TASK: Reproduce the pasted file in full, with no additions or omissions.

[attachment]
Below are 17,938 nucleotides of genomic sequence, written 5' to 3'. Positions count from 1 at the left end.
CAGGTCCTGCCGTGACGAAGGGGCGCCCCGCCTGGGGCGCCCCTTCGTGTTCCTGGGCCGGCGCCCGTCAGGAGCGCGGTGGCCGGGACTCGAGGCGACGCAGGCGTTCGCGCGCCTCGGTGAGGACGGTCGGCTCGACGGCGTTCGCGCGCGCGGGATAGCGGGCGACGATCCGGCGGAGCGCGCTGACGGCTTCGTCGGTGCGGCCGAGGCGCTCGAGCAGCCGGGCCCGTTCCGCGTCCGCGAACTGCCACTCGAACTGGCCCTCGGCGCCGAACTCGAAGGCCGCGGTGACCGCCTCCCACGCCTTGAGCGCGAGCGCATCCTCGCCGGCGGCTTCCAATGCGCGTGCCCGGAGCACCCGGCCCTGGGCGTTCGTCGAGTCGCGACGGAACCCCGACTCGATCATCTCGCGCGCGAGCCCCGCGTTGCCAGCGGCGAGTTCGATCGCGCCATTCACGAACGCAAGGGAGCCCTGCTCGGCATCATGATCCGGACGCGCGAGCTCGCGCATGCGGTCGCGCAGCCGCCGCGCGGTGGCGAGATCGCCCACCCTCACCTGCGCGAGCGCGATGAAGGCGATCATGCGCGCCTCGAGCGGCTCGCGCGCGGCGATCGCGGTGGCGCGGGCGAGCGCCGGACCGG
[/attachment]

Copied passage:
Below are 17,938 nucleotides of genomic sequence, written 5' to 3'. Positions count from 1 at the left end.
CAGGTCCTGCCGTGACGAAGGGGCGCCCCGCCTGGGGCGCCCCTTCGTGTTCCTGGGCCGGCGCCCGTCAGGAGCGCGGTGGCCGGGACTCGAGGCGACGCAGGCGTTCGCGCGCCTCGGTGAGGACGGTCGGCTCGACGGCGTTCGCGCGCGCGGGATAGCGGGCGACGATCCGGCGGAGCGCGCTGACGGCTTCGTCGGTGCGGCCGAGGCGCTCGAGCAGCCGGGCCCGTTCCGCGTCCGCGAACTGCCACTCGAACTGGCCCTCGGCGCCGAACTCGAAGGCCGCGGTGACCGCCTCCCACGCCTTGAGCGCGAGCGCATCCTCGCCGGCGGCTTCCAATGCGCGTGCCCGGAGCACCCGGCCCTGGGCGTTCGTCGAGTCGCGACGGAACCCCGACTCGATCATCTCGCGCGCGAGCCCCGCGTTGCCAGCGGCGAGTTCGATCGCGCCATTCACGAACGCAAGGGAGCCCTGCTCGGCATCATGATCCGGACGCGCGAGCTCGCGCATGCGGTCGCGCAGCCGCCGCGCGGTGGCGAGATCGCCCACCCTCACCTGCGCGAGCGCGATGAAGGCGATCATGCGCGCCTCGAGCGGCTCGCGCGCGGCGATCGCGGTGGCGCGGGCGAGCGCCGGACCGG